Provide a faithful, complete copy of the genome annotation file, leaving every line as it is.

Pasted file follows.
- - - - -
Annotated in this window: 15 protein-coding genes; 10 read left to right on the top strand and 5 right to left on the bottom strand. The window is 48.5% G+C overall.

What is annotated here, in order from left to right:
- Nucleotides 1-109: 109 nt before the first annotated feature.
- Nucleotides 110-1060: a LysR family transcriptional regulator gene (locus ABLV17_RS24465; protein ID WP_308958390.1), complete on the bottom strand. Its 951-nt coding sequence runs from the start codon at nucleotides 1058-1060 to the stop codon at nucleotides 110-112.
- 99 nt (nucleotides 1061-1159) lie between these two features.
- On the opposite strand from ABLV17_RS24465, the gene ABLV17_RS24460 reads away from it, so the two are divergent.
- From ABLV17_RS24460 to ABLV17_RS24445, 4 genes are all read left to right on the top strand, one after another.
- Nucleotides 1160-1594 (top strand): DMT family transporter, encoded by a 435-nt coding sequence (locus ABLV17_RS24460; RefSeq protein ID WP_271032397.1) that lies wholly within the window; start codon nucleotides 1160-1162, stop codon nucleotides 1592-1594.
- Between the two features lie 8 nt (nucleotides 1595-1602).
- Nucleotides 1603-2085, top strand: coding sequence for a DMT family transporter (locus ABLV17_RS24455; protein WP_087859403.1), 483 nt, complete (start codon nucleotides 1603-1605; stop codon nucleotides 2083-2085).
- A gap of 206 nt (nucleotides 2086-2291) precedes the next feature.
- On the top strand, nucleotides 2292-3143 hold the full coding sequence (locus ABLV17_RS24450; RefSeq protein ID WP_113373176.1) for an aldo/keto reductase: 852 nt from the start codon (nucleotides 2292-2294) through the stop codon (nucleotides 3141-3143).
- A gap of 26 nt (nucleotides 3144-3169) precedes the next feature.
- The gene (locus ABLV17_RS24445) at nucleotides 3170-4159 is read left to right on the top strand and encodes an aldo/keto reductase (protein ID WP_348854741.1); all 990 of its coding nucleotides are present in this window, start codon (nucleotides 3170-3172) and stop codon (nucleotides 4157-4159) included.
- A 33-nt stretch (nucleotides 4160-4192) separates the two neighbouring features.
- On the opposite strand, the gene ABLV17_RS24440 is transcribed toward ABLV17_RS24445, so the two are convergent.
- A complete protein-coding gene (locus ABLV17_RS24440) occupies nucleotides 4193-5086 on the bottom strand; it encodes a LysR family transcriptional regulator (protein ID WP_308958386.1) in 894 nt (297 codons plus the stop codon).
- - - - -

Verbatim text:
Annotated in this window: 15 protein-coding genes; 10 read left to right on the top strand and 5 right to left on the bottom strand. The window is 48.5% G+C overall.

What is annotated here, in order from left to right:
- Nucleotides 1-109: 109 nt before the first annotated feature.
- Nucleotides 110-1060: a LysR family transcriptional regulator gene (locus ABLV17_RS24465; protein ID WP_308958390.1), complete on the bottom strand. Its 951-nt coding sequence runs from the start codon at nucleotides 1058-1060 to the stop codon at nucleotides 110-112.
- 99 nt (nucleotides 1061-1159) lie between these two features.
- On the opposite strand from ABLV17_RS24465, the gene ABLV17_RS24460 reads away from it, so the two are divergent.
- From ABLV17_RS24460 to ABLV17_RS24445, 4 genes are all read left to right on the top strand, one after another.
- Nucleotides 1160-1594 (top strand): DMT family transporter, encoded by a 435-nt coding sequence (locus ABLV17_RS24460; RefSeq protein ID WP_271032397.1) that lies wholly within the window; start codon nucleotides 1160-1162, stop codon nucleotides 1592-1594.
- Between the two features lie 8 nt (nucleotides 1595-1602).
- Nucleotides 1603-2085, top strand: coding sequence for a DMT family transporter (locus ABLV17_RS24455; protein WP_087859403.1), 483 nt, complete (start codon nucleotides 1603-1605; stop codon nucleotides 2083-2085).
- A gap of 206 nt (nucleotides 2086-2291) precedes the next feature.
- On the top strand, nucleotides 2292-3143 hold the full coding sequence (locus ABLV17_RS24450; RefSeq protein ID WP_113373176.1) for an aldo/keto reductase: 852 nt from the start codon (nucleotides 2292-2294) through the stop codon (nucleotides 3141-3143).
- A gap of 26 nt (nucleotides 3144-3169) precedes the next feature.
- The gene (locus ABLV17_RS24445) at nucleotides 3170-4159 is read left to right on the top strand and encodes an aldo/keto reductase (protein ID WP_348854741.1); all 990 of its coding nucleotides are present in this window, start codon (nucleotides 3170-3172) and stop codon (nucleotides 4157-4159) included.
- A 33-nt stretch (nucleotides 4160-4192) separates the two neighbouring features.
- On the opposite strand, the gene ABLV17_RS24440 is transcribed toward ABLV17_RS24445, so the two are convergent.
- A complete protein-coding gene (locus ABLV17_RS24440) occupies nucleotides 4193-5086 on the bottom strand; it encodes a LysR family transcriptional regulator (protein ID WP_308958386.1) in 894 nt (297 codons plus the stop codon).